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Event Reports


by Donnas Ojok

The inaugural women in media workshop

Women representation in Uganda media continues to be a big challenge even though big strides have been made to bring in more female voices. Media images of women continue to reflect persisting stereotypes of women and often women’s voices are missing all together. Women are less visible in images used on the front pages of newspapers and panels on different TV stations are all male leading the recent ‘manels” outcry. Worst still, women’s stories are often times being told from a male perspective.

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In line with our quest for creating a just society where human rights and dignity are valued and upheld, we have been deeply convicted to do something to create a platform to discuss issues affecting Ugandan women in the media landscape and also how the media reports women’s issues. Apart from its objective to provide a network for women in media to work together and support each other, the focus of the project will also be broadened over time to reach out to the wider Ugandan public and to create a more equitable media platform for all Ugandans. The inspiration to initiate the women in media platform was informed by discussions at our 2016 Social Media Conference which placed an explicit focus on women and gender dynamics in the age of social media.

Media promotes women’s rights but it also creates a wave of threats which should be addressed. To avert this, there is an urgent need for a massive campaign to sensitize the public and even media practitioners on gender issues. This is because ignorance and naivety about gender issues lead to media insensitivity and blindness on gender issues which end up widening the gender schism in Uganda.

On breaking the patriarchal walls which is by far the greatest hindrance to the achievement of gender parity in Uganda, the Ugandan elites and journalists are advised to “take a pause, think and reflect deeply about the rationality and legality of their actions because many times we are blinded to think that as elites, we know it all” said Rosebell, a senior journalist and one of the workshop conveners.

The media also has a big role to play in breaking the patriarchal cycle. For instance, if a young girl grow up seeing only men on their TV screens at home discussing economic and political issues, she will get dissuaded to aspire to pursue a career in that discipline. Media houses should take deliberate efforts to include women in various roles from reporting to editorial platforms. Again, media houses should go an extra mile to implementing their ethical policies on gender sensitivity which most times remain shelved and not enforced.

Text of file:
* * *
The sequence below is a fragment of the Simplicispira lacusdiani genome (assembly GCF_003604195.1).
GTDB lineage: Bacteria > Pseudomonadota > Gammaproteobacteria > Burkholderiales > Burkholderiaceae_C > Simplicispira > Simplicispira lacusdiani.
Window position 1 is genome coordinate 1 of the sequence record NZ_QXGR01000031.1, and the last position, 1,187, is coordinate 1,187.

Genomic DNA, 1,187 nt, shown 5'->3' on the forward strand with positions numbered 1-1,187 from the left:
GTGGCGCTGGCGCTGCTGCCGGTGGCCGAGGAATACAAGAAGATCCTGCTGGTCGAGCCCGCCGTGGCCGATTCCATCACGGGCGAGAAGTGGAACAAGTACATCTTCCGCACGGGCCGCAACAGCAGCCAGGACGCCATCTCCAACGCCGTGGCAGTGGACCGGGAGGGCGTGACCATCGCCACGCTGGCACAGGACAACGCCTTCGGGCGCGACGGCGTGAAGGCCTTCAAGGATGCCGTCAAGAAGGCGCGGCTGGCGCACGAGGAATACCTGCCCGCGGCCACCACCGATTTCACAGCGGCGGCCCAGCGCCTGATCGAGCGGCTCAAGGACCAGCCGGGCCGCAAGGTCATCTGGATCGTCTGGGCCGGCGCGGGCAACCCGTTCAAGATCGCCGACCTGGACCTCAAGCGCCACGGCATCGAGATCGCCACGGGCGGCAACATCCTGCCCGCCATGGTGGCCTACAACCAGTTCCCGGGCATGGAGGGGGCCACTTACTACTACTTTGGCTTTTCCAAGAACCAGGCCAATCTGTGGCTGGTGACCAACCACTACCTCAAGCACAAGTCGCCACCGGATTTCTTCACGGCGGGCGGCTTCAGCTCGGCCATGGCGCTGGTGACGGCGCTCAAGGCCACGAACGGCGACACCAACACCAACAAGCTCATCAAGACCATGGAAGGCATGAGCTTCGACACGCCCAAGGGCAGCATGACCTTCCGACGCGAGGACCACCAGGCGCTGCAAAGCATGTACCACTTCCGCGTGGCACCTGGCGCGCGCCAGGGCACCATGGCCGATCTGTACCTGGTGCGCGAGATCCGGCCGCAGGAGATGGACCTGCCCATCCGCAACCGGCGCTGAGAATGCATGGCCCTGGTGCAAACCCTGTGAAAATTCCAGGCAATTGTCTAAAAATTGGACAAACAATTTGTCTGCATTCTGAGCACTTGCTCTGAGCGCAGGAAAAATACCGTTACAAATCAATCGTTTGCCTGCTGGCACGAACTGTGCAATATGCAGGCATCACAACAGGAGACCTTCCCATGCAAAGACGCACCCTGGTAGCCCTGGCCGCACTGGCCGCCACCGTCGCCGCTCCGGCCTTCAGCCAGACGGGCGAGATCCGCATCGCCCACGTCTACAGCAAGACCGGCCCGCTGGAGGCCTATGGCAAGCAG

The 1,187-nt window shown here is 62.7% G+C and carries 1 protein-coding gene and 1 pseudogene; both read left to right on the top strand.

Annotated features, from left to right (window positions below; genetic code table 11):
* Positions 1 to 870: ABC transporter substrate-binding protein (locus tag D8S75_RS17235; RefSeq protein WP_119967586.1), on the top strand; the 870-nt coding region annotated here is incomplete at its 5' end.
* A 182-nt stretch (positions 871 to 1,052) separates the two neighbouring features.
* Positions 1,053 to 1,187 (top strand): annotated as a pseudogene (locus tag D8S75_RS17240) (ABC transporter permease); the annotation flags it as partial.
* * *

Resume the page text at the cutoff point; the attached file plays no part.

The gatekeepers of patriarchy are women who are in comfortable positions. Women, therefore, too have a heavy responsibility to play to deconstruct the patriarchal nature of our society. “Let’s start with ourselves”, advised one of Uganda’s foremost emerging feminists.

With the proliferation of social media, online abuse of women has become the new normal. Words like sluts are popular, yet according to some women activists, this is a degrading and derogatory term. On that note, the platform will develop strategies for fighting online harassment on a macro level rather than as an individual.

Still within the realm of social media, women activists should go beyond tweeting/passive activism to real work and grassroots engagement if the persistent structures that continue to dislocate the space of women in our society are to be broken.

We shall strive to take one small step at a time knowing that we will not see immediate results overnight, but overtime, something will change because great ideas aren’t revolutionary but rather incremental.

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Mathias Kamp kas
Mirembe Susan kas
Participant kas
Catherine Byeruhanga kas
participants kas


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